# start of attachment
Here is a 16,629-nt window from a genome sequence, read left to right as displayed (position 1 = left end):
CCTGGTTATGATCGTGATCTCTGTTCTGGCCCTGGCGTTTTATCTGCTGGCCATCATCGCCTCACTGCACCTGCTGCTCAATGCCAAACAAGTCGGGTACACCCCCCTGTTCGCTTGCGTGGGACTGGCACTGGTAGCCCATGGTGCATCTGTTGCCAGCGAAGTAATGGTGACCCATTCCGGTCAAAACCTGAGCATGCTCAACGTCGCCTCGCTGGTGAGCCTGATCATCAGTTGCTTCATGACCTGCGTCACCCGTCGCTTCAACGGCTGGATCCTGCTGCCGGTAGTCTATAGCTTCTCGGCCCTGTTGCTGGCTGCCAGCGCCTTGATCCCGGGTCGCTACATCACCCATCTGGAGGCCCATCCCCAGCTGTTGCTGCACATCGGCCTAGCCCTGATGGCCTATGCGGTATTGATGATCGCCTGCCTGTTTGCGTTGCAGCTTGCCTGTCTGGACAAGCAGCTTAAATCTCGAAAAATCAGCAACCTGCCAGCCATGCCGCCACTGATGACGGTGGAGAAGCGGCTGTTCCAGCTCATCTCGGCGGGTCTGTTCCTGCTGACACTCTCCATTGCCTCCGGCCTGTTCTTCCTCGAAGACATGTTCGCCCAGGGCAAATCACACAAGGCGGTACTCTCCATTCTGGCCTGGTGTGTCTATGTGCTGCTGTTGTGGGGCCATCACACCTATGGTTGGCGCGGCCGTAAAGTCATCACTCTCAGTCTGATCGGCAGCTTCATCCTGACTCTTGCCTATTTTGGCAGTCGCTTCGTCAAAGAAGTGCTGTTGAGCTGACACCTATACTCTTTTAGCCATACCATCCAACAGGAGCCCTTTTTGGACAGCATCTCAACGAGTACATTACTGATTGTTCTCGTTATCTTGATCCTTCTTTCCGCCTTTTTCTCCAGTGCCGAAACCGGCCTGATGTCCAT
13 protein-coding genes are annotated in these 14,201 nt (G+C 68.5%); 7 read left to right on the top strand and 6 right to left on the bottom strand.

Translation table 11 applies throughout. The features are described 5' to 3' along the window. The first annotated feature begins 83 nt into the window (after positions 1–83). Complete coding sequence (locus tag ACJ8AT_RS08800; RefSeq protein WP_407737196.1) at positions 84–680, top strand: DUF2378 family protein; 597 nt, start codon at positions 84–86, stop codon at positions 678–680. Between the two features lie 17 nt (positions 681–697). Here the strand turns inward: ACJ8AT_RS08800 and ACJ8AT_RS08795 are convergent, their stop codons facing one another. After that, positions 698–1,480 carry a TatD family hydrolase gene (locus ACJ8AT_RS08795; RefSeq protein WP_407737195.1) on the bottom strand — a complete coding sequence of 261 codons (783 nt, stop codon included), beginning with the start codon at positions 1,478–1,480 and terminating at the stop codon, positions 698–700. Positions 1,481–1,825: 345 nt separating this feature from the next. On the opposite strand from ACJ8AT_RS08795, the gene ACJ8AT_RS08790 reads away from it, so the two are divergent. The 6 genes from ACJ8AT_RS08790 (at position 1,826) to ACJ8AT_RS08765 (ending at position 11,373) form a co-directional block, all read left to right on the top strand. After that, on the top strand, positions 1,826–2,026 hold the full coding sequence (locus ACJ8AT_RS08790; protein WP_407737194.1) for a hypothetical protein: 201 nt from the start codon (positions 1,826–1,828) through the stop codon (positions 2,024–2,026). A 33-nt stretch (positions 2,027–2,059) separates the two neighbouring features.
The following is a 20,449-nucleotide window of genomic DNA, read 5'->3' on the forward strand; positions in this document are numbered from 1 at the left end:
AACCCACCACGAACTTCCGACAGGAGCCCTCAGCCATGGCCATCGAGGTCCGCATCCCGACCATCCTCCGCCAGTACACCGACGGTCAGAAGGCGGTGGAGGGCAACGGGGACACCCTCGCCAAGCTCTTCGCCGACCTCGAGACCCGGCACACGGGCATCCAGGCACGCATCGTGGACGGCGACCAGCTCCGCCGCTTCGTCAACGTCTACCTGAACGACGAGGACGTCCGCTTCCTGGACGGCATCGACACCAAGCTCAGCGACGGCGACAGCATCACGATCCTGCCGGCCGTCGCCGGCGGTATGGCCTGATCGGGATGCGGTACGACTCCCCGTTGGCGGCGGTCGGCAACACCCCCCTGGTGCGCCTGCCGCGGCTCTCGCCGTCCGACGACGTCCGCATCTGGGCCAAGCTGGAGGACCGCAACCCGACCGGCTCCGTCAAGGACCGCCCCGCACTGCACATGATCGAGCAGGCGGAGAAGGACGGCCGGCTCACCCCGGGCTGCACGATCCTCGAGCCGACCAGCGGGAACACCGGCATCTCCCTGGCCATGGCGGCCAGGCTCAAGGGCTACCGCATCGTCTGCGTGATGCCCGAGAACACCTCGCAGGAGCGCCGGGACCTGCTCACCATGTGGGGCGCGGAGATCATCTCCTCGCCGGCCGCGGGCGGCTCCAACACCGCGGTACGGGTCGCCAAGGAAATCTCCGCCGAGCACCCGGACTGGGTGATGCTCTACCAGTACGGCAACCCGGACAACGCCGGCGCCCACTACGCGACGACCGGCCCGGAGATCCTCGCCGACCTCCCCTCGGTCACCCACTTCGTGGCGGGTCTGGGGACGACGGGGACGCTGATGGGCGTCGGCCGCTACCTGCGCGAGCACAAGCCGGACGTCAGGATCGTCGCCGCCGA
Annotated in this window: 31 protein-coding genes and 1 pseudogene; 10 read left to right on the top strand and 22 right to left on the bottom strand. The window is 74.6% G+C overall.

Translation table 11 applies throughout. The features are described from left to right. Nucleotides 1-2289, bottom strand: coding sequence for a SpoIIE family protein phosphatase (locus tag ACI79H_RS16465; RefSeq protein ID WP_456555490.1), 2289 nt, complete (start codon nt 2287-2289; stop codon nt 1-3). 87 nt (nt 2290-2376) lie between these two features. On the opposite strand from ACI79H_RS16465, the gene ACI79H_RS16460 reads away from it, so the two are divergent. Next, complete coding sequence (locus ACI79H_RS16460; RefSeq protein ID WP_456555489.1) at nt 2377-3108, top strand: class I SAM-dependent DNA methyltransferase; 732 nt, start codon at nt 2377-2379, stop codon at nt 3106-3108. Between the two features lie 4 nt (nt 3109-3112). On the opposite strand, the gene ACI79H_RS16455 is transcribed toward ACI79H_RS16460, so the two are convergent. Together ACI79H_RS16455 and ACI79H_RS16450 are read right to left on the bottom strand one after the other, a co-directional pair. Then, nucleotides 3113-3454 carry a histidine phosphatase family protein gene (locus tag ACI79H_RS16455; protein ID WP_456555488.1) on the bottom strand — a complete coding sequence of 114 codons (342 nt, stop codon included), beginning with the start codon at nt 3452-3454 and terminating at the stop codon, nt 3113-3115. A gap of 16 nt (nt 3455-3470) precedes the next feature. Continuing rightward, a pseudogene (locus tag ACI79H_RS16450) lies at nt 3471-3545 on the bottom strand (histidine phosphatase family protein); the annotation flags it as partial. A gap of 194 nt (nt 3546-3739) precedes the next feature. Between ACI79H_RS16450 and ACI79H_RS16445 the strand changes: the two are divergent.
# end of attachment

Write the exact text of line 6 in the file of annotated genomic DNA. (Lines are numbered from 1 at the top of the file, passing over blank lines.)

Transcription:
AACCCACCACGAACTTCCGACAGGAGCCCTCAGCCATGGCCATCGAGGTCCGCATCCCGACCATCCTCCGCCAGTACACCGACGGTCAGAAGGCGGTGGAGGGCAACGGGGACACCCTCGCCAAGCTCTTCGCCGACCTCGAGACCCGGCACACGGGCATCCAGGCACGCATCGTGGACGGCGACCAGCTCCGCCGCTTCGTCAACGTCTACCTGAACGACGAGGACGTCCGCTTCCTGGACGGCATCGACACCAAGCTCAGCGACGGCGACAGCATCACGATCCTGCCGGCCGTCGCCGGCGGTATGGCCTGATCGGGATGCGGTACGACTCCCCGTTGGCGGCGGTCGGCAACACCCCCCTGGTGCGCCTGCCGCGGCTCTCGCCGTCCGACGACGTCCGCATCTGGGCCAAGCTGGAGGACCGCAACCCGACCGGCTCCGTCAAGGACCGCCCCGCACTGCACATGATCGAGCAGGCGGAGAAGGACGGCCGGCTCACCCCGGGCTGCACGATCCTCGAGCCGACCAGCGGGAACACCGGCATCTCCCTGGCCATGGCGGCCAGGCTCAAGGGCTACCGCATCGTCTGCGTGATGCCCGAGAACACCTCGCAGGAGCGCCGGGACCTGCTCACCATGTGGGGCGCGGAGATCATCTCCTCGCCGGCCGCGGGCGGCTCCAACACCGCGGTACGGGTCGCCAAGGAAATCTCCGCCGAGCACCCGGACTGGGTGATGCTCTACCAGTACGGCAACCCGGACAACGCCGGCGCCCACTACGCGACGACCGGCCCGGAGATCCTCGCCGACCTCCCCTCGGTCACCCACTTCGTGGCGGGTCTGGGGACGACGGGGACGCTGATGGGCGTCGGCCGCTACCTGCGCGAGCACAAGCCGGACGTCAGGATCGTCGCCGCCGA